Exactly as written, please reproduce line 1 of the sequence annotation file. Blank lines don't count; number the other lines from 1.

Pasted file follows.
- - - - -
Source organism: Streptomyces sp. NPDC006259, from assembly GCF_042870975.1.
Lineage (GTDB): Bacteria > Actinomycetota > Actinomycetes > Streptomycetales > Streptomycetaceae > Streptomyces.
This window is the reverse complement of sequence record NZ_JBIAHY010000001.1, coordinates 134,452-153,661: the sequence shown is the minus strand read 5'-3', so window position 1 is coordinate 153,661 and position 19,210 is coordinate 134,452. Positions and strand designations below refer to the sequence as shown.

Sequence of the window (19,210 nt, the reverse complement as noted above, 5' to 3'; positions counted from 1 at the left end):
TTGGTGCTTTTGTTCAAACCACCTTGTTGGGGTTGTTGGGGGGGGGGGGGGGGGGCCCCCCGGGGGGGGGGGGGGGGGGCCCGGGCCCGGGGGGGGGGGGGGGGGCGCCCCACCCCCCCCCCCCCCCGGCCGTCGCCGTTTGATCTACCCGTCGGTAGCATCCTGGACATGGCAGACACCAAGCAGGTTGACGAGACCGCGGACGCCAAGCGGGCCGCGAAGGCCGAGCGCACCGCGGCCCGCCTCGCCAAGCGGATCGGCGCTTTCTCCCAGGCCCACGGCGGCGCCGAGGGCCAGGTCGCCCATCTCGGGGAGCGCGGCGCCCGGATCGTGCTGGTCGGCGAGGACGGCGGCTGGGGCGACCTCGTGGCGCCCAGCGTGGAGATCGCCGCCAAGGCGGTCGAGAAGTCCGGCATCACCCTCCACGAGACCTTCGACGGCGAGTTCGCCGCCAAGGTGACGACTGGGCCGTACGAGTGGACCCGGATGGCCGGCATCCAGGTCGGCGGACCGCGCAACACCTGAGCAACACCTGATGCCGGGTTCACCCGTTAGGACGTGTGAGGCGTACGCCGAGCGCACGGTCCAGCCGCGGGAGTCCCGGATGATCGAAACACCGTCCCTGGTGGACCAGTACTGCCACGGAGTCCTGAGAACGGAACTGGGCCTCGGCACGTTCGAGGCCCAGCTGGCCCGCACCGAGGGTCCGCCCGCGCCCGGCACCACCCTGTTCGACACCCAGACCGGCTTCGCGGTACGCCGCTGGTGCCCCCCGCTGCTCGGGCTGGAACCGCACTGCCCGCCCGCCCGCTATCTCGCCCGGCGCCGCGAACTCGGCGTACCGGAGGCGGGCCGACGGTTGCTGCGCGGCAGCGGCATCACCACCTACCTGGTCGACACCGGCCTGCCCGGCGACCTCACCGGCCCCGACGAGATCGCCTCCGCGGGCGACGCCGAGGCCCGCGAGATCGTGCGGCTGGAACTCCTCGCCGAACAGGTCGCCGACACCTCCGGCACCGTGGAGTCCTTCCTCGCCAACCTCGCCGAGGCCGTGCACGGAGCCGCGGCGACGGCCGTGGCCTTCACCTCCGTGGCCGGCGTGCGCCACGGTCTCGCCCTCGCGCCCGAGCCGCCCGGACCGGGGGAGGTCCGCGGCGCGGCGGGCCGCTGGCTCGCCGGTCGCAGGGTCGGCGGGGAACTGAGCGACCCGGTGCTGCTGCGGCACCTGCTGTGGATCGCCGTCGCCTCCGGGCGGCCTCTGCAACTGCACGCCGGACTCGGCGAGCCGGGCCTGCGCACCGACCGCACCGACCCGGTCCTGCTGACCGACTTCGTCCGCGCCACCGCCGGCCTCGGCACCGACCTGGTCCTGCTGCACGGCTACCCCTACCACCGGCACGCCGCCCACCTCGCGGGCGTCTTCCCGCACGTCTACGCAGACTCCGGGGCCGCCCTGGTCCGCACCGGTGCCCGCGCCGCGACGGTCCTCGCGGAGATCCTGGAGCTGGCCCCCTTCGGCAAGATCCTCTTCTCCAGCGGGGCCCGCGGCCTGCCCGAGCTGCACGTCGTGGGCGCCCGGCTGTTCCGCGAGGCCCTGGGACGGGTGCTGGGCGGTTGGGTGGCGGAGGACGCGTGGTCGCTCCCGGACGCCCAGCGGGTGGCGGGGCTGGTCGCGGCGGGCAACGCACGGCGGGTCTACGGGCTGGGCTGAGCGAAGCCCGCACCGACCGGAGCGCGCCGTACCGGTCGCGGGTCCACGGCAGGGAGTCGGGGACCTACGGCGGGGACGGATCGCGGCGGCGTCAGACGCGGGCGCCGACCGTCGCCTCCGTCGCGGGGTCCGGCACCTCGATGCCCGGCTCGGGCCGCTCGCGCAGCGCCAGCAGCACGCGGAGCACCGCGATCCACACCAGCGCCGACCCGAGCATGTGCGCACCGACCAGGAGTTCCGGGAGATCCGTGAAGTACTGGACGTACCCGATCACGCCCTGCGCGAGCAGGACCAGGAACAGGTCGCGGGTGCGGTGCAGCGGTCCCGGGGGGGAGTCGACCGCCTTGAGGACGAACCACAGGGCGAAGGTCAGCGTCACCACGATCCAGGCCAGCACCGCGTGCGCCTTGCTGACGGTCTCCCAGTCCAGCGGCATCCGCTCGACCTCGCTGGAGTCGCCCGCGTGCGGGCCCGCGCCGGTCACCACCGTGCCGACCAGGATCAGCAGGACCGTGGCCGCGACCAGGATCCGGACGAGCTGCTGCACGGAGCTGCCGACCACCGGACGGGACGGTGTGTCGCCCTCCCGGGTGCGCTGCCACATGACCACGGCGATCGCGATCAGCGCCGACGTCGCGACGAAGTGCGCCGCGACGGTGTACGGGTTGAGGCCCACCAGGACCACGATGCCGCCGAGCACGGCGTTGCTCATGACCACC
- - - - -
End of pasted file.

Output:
Source organism: Streptomyces sp. NPDC006259, from assembly GCF_042870975.1.